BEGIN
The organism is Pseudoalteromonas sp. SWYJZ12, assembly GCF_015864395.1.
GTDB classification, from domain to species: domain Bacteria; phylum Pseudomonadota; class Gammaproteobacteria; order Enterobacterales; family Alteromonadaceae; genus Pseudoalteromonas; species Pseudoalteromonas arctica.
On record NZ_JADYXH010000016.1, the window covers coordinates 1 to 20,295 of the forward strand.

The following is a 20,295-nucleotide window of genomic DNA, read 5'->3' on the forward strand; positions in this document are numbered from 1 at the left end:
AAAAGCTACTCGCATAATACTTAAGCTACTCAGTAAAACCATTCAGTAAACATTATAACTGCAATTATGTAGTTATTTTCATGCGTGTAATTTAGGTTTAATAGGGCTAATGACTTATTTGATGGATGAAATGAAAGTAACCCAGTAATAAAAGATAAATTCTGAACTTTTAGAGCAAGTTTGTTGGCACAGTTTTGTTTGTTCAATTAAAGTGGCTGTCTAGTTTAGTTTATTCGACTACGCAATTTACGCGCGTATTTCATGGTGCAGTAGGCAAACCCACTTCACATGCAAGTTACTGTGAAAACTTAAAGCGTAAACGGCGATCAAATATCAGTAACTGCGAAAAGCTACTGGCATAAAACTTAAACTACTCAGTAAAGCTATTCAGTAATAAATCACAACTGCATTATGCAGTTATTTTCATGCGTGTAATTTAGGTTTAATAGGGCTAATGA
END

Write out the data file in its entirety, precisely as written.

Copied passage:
The organism is Pseudoalteromonas sp. SWYJZ12, assembly GCF_015864395.1.
GTDB classification, from domain to species: domain Bacteria; phylum Pseudomonadota; class Gammaproteobacteria; order Enterobacterales; family Alteromonadaceae; genus Pseudoalteromonas; species Pseudoalteromonas arctica.
On record NZ_JADYXH010000016.1, the window covers coordinates 1 to 20,295 of the forward strand.

The following is a 20,295-nucleotide window of genomic DNA, read 5'->3' on the forward strand; positions in this document are numbered from 1 at the left end:
AAAAGCTACTCGCATAATACTTAAGCTACTCAGTAAAACCATTCAGTAAACATTATAACTGCAATTATGTAGTTATTTTCATGCGTGTAATTTAGGTTTAATAGGGCTAATGACTTATTTGATGGATGAAATGAAAGTAACCCAGTAATAAAAGATAAATTCTGAACTTTTAGAGCAAGTTTGTTGGCACAGTTTTGTTTGTTCAATTAAAGTGGCTGTCTAGTTTAGTTTATTCGACTACGCAATTTACGCGCGTATTTCATGGTGCAGTAGGCAAACCCACTTCACATGCAAGTTACTGTGAAAACTTAAAGCGTAAACGGCGATCAAATATCAGTAACTGCGAAAAGCTACTGGCATAAAACTTAAACTACTCAGTAAAGCTATTCAGTAATAAATCACAACTGCATTATGCAGTTATTTTCATGCGTGTAATTTAGGTTTAATAGGGCTAATGA